Hackney Council has defended its “enforcement action” to remove two homeless men living in tents on a Mare Street pavement.
Raja Hamid and Bertram Johnson had been living outside the Abode apartment block for six months when they were served an enforcement notice which gave them two weeks to move.
Hamid’s possessions, including his sleeping bag, pillow and tent, were loaded onto the back of a truck for destruction.
A council spokesperson said: “As far the action is concerned, the desired outcomes have been achieved with the tent being removed so it no longer causes a dangerous obstruction to pedestrians and the number of complaints of anti-social behaviour have reduced.
“The allegations we received suggested that the tent was not being used as a regular place to sleep, but for anti-social behaviour.
“Before enforcement action was requested, the enforcement team had been trying to identify the people who were living there and refer them to the homelessness charity Thames Reach, as they are Tower Hamlets’ clients.
“Offers of support and housing by Hackney Council’s enforcement team and Tower Hamlets Council were refused. Following the action, the persons affected by this have been given information about support they can receive from Street Link and Housing Support.”
Hamid had questioned the legality of the enforcement action, claiming a paperwork error had his name filled out incorrectly.
Quizzed by the Citizen on whether the enforcement actions were incorrectly served, the council spokesperson said: “On 9 May a notice was served on the obstruction. A further notice was served for the obstruction in the name of the person who claimed responsibility for the obstruction.
“The notices have been served correctly as the first notice was served at the tent in the absence of any person being present. The serving of another notice did not cause any delays.”
Citizen reporters observed Hamid immediately returning to the same spot once the council enforcement team had left, with Johnson relocating to a spot at the Texaco garage opposite.
When the Citizen asked the council about the effectiveness of the enforcement action, a council spokesperson said: “The people involved moved to other locations immediately after the enforcement action. No information has been received about the tents being erected again in the same location as before. Similarly there have been no complaints either.”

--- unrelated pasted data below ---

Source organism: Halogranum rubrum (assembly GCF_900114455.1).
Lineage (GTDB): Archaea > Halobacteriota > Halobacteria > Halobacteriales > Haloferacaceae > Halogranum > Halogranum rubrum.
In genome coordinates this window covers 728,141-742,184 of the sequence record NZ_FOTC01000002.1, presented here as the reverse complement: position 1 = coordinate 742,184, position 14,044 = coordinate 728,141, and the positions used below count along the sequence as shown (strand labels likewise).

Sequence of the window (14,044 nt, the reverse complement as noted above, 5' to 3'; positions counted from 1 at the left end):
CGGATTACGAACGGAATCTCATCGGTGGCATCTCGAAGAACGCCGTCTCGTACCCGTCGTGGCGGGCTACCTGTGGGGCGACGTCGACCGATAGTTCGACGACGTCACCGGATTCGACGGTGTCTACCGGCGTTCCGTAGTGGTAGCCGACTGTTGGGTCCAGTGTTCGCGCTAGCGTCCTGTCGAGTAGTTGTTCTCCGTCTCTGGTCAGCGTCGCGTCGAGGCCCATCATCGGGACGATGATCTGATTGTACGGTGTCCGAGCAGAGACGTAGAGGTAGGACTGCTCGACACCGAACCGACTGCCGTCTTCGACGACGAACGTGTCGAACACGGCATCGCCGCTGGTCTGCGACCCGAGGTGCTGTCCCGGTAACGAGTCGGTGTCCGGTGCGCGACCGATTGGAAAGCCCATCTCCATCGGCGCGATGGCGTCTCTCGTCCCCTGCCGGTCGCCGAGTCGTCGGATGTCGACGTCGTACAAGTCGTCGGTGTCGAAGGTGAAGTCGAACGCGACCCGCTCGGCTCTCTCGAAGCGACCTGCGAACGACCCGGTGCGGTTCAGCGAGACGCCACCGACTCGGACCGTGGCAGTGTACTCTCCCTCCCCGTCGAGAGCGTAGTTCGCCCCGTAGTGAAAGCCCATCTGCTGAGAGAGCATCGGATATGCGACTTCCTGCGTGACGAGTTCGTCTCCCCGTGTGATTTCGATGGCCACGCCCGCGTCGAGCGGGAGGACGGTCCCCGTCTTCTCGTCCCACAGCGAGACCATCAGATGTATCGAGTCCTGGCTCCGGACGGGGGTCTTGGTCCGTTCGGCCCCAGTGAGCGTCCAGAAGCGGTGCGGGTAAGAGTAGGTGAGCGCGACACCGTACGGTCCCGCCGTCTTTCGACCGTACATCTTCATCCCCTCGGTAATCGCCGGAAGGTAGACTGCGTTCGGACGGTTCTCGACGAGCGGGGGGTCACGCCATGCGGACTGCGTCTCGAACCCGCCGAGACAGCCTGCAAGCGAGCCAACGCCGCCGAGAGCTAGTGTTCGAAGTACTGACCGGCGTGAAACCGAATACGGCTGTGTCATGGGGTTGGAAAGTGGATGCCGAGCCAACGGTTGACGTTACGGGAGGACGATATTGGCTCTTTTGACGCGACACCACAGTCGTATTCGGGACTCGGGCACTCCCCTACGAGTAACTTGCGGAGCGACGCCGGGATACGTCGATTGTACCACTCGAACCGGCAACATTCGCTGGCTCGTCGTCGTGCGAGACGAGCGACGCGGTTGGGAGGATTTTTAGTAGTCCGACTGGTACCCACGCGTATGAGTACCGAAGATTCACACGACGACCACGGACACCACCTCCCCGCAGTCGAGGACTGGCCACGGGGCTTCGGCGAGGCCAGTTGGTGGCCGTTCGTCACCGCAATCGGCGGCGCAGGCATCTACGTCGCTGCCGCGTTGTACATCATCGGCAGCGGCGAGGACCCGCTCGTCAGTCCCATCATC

At the time, Hamid told the Citizen that if the enforcement team returned, he would then move round the corner so that the council would have to serve him a new notice.
Six police officers were also at the scene during the enforcement action, having been called by a Police Community Support Officer (PCSO) to deal with allegations of racial abuse of the enforcement team leader by Johnson.
The PCSO told Citizen reporters at the scene that Johnson, while packing away his possessions, had said to the enforcement team leader, who had a foreign accent: “If the council is evicting us, they should at least bring people who can speak English.”
On arrival, the police spoke to Johnson for around fifteen minutes, but took no further action.
It is unclear what the cost to Hackney Council of the enforcement action was.
Responding to the Citizen regarding the cost of the enforcement action to move the two men on, a council spokesperson said: “As this was not an operation but a request for enforcement action to be taken, this did not require an additional cost.
“There was no additional cost to the service as it was within the day to day work of the enforcement officers on that day.”
The two men were moved on by an enforcement team of five, with the support of a PCSO.